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North Florida Field Office

News Release


For Immediate Release

For Immediate Release
Date: April 16, 2002
Release #: 003-02
Media Contacts:
Chuck Underwood 904/731-3332
Jim Rothschild 404/679-7291

U.S. Fish and Wildlife Service announces manatee zone enforcement this weekend

The United States Fish and Wildlife Service is asking for your help in reducing the number of boat related manatee deaths. The 2002 Florida boating season began with the highest manatee mortality attributed to boat strikes in recent history. A warmer than normal winter and an ever growing boating public has added to the current manatee mortality problem. In an effort to minimize manatee boat strikes, The United States Fish and Wildlife be Service and other law enforcement agencies will be strictly enforcing manatee speed zones in Brevard County during the upcoming weekend: April 20-21.

Remember when the boat speed restriction in a posted manatee zone indicates SLOW SPEED, MINIMUM WAKE - your boat is settled in the water, not plowing, with only a small wake.

When the boat speed restriction in a posted manatee zone indicates IDLE SPEED, NO WAKE - your boat is traveling at the lowest speed needed to maintain steering and is not producing any wake.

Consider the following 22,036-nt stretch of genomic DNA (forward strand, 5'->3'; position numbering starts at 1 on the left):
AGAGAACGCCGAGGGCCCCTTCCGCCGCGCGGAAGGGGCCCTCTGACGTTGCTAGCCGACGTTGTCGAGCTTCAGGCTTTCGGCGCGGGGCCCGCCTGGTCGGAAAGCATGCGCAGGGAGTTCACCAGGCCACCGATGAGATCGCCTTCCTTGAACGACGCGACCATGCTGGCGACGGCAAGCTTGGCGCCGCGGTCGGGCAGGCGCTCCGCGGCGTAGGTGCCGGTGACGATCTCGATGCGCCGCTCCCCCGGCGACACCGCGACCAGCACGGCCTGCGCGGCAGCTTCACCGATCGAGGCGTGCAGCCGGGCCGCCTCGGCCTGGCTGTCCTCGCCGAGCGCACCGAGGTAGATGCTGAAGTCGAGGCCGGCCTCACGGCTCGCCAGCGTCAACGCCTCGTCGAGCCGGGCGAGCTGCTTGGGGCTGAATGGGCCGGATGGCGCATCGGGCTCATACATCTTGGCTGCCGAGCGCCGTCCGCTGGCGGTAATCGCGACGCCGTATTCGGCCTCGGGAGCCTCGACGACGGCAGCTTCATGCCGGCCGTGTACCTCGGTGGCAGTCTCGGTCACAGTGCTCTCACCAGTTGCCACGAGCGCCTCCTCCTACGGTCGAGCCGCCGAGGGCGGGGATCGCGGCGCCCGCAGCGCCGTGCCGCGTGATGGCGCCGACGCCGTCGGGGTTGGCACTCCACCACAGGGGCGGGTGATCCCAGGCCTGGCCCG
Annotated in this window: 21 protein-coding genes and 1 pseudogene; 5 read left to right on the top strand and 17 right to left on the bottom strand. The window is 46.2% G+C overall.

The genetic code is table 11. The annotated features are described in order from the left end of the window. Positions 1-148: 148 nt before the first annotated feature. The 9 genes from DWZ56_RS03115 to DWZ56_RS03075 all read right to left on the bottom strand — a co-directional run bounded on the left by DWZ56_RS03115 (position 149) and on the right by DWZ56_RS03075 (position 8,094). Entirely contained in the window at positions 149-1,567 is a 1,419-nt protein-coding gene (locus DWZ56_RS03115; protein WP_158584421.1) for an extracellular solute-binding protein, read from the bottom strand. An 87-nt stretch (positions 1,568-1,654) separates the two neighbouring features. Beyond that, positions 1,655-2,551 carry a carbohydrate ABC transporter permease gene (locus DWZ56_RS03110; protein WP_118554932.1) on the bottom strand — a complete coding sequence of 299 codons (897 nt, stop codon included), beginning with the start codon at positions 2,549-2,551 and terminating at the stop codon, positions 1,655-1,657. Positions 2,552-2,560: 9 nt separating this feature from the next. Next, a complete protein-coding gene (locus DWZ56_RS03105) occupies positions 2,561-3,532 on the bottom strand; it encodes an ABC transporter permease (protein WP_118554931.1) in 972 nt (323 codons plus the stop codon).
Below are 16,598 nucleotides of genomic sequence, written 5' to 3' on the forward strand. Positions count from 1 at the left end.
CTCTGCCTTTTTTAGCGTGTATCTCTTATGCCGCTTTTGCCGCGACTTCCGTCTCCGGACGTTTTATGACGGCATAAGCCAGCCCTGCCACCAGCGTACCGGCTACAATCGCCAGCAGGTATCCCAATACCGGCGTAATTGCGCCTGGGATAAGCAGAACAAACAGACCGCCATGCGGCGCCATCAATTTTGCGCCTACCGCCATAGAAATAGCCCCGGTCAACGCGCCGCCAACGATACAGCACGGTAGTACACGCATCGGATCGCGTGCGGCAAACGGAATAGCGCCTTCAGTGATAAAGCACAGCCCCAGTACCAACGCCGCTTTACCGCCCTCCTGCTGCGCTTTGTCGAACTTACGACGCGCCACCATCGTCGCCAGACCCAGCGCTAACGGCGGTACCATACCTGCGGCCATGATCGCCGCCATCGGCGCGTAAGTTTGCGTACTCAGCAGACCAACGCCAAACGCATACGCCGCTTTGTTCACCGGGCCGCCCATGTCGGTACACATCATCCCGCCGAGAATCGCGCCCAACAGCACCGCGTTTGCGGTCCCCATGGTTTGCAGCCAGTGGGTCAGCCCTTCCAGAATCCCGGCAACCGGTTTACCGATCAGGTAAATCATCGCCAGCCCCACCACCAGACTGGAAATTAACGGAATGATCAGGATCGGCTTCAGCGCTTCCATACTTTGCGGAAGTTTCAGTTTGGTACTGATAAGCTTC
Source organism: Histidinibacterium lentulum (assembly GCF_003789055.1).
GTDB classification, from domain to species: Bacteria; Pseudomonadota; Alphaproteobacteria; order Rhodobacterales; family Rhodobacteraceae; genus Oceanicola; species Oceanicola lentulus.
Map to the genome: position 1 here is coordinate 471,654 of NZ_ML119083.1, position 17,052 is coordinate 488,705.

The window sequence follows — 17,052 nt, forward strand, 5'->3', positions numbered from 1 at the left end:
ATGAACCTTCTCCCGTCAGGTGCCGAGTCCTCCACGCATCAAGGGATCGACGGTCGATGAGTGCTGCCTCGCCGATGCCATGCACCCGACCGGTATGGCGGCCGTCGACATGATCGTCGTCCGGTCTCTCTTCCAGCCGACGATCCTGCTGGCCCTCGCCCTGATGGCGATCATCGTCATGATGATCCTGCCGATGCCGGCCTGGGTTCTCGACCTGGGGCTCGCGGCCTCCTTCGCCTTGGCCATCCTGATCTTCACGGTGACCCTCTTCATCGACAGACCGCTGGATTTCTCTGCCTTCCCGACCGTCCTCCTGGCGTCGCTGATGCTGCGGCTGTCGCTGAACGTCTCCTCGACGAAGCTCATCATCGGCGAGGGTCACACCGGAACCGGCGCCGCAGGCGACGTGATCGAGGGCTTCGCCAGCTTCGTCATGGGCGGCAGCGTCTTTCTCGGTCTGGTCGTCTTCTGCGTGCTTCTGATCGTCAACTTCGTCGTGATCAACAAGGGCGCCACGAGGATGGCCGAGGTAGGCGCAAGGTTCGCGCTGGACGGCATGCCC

Please operate your boat responsibly and obey the manatee speed zones in your county. With your help, the manatee will be around for future generations to enjoy.

The U.S. Fish and Wildlife Service is the principal Federal agency responsible for conserving, protecting and enhancing fish, wildlife and plants and their habitats for the continuing benefit of the American people. The Service manages the 95-million-acre National Wildlife Refuge System which encompasses more than 538 national wildlife refuges, thousands of small wetlands and other special management areas. It also operates 70 national fish hatcheries, 64 fishery resource offices and 78 ecological services field stations. The agency enforces Federal wildlife laws, administers the Endangered Species Act, manages migratory bird populations, restores nationally significant fisheries, conserves and restores wildlife habitat such as wetlands, and helps foreign governments with their conservation efforts. It also oversees the Federal Aid program that distributes hundreds of millions of dollars in excise taxes on fishing and hunting equipment to state fish and wildlife agencies.

- FWS -

For more information about the U.S. Fish and Wildlife Service,
visit our home page at http://www.fws.gov


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Last modified January 14, 2004